The artistic practice of Dieter Roth (Swiss, b. Germany, 1930-1998) encompassed everything from painting and sculpture to film and video, but it is arguably through his editioned work—prints, books, and multiples—that he made his most radical contributions.
Beginning May 26, 2012, and extending through the summer, the San Francisco Museum of Modern Art (SFMOMA) presents a series of tributes to the Bay Area’s beloved Golden Gate Bridge.
In the early 1960s, Claes Oldenburg redefined the concept of sculpture. This exhibition offers the most comprehensive overview of Oldenburg’s early career to date, including The Store, the artist’s best-known body of work from this period.
Isa Genzken is arguably one of the most important and influential female sculptor of the past 30 years.
Everyday detritus manifests itself in a variety of ephemeral works in the fantastically unique show, Swept Away: Dust, Ashes, and Dirt in Contemporary Design, now on display at Manhattan’s Museum of Art and Design.
Losing grunge rock god Kurt Cobain in his prime was a watershed moment for a generation. Now, nearly eighteen years after his death by a self-inflicted gunshot wound to the head in his palatial Seattle home, photographs of Nirvana’s signer/songwriter are on view at the Morrison Hotel Gallery in SoHo.
The first retrospective in 25 years of work by artist Garry Winogrand—renowned photographer of New York City and of American life from the 1950s through the early 1980s —will debut at the San Francisco Museum of Modern Art (SFMOMA) in spring of 2013.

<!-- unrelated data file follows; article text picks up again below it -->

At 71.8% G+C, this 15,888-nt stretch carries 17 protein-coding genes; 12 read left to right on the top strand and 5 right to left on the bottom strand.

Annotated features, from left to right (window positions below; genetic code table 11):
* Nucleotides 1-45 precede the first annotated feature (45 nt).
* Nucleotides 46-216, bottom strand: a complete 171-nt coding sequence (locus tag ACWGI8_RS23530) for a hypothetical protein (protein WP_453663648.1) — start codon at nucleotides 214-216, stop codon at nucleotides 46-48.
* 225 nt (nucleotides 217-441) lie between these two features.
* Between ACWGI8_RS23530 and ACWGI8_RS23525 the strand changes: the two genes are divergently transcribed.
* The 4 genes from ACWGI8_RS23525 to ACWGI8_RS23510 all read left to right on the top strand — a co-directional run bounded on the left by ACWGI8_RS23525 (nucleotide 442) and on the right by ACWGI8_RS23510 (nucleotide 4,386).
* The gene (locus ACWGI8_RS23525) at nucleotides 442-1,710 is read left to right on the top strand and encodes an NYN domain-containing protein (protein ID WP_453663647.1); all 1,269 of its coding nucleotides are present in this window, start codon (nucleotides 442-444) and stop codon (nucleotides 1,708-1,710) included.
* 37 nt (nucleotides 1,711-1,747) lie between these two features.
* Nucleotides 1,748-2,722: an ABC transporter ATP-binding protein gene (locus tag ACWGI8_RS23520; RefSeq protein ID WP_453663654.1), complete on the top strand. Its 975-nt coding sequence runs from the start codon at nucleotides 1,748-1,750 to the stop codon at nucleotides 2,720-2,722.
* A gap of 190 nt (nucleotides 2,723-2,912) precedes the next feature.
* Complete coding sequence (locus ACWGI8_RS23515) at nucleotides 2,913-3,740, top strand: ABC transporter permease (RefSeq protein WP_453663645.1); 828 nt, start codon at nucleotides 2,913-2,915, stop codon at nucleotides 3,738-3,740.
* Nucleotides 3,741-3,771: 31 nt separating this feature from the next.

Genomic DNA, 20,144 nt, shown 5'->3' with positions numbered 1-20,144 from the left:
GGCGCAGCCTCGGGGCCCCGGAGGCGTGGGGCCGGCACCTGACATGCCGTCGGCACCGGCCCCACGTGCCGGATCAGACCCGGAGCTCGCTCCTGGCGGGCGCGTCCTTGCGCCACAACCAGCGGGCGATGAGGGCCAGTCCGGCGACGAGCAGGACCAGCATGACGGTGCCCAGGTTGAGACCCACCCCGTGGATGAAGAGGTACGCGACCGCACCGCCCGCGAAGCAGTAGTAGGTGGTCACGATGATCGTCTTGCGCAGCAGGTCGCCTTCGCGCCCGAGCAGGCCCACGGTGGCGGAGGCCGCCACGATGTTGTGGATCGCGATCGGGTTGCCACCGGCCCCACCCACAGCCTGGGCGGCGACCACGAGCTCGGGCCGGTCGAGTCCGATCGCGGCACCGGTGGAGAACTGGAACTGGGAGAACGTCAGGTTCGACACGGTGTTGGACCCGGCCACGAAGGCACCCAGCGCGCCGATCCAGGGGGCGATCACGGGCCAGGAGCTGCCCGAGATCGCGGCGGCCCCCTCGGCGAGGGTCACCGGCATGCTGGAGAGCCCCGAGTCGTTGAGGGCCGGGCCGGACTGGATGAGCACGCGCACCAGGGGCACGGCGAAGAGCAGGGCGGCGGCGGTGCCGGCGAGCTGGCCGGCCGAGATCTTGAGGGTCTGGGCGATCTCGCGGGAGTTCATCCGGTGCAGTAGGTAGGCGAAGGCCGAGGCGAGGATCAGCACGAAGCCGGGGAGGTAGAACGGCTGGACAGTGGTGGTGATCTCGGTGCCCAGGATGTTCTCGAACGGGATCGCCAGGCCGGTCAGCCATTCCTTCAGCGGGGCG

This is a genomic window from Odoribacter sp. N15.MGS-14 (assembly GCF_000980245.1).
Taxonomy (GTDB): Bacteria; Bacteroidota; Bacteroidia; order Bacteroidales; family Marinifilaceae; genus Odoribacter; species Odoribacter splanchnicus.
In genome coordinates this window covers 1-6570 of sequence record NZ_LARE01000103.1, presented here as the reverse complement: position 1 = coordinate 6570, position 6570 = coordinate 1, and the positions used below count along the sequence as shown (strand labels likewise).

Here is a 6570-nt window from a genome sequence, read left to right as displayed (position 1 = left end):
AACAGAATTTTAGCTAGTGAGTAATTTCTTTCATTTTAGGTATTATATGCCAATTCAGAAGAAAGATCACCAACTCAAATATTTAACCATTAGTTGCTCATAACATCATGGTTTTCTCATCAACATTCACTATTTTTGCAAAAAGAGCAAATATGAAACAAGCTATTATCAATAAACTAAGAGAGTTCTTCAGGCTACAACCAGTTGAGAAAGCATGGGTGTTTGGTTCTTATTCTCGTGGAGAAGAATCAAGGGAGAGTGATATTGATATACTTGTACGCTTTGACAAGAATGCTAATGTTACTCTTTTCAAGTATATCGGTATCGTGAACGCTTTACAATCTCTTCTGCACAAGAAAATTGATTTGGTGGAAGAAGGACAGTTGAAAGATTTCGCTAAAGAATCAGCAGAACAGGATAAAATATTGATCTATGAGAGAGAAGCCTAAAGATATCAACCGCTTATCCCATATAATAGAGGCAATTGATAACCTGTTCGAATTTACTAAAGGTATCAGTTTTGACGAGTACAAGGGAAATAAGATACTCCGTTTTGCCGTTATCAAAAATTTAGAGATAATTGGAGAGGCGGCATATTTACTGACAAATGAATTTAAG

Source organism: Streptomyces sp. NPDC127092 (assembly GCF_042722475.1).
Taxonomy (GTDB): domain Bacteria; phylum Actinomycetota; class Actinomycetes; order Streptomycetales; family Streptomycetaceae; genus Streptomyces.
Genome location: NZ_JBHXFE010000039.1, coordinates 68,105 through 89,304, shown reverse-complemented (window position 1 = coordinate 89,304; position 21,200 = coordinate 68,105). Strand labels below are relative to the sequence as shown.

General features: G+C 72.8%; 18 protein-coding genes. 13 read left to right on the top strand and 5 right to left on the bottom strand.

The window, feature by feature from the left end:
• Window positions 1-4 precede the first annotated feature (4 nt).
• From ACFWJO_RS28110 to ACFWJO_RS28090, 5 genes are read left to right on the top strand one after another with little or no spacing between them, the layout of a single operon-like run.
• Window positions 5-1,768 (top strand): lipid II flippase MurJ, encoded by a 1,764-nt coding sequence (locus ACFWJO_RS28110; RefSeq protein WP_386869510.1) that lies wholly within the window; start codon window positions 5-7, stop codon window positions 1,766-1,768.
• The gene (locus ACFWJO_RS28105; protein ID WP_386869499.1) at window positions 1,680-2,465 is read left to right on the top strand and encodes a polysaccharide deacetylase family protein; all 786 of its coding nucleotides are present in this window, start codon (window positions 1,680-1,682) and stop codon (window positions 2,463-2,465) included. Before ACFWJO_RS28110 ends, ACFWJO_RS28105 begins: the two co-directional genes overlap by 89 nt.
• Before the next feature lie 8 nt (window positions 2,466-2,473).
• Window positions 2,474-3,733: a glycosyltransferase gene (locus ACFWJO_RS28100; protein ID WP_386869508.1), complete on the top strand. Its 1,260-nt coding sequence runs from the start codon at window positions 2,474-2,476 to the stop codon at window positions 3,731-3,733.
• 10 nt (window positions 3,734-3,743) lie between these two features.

New Photography 2012 presents five artists—Michele Abeles, Birdhead (Ji Weiyu and Song Tao), Anne Collier, Zoe Crosher, Shirana Shahbazi —whose varied techniques and backgrounds represent the diversity and vitality of photography today.
Punctuated by key photographic projects, experimental films, and photobooks, The Shaping of New Visions offers a critical reassessment of photography’s role in the avant-garde and neo-avant-garde movements, and in the development of contemporary artistic practices.
The San Francisco Museum of Modern Art (SFMOMA) is among several California museums included in the global expansion of Google’s pioneering Art Project, originally launched in February of 2011 and now unveiled in a significantly enhanced platform on Tuesday, April 3.
In conjunction with MoMA’s Cindy Sherman retrospective, the artist has selected films that have informed her artistic practice.
Working dexterously from sources inspired by literature, Old Master paintings, and photographs in popular magazines, Wulff makes paintings inflected by wide-ranging references and in the process builds a surreal universe that moves across time periods.
The Museum of Modern Art’s Performance Program will resume in April with Words in the World, a series of performances and programs that generate a “live” response to the possibilities opened by the relationship between performance and language.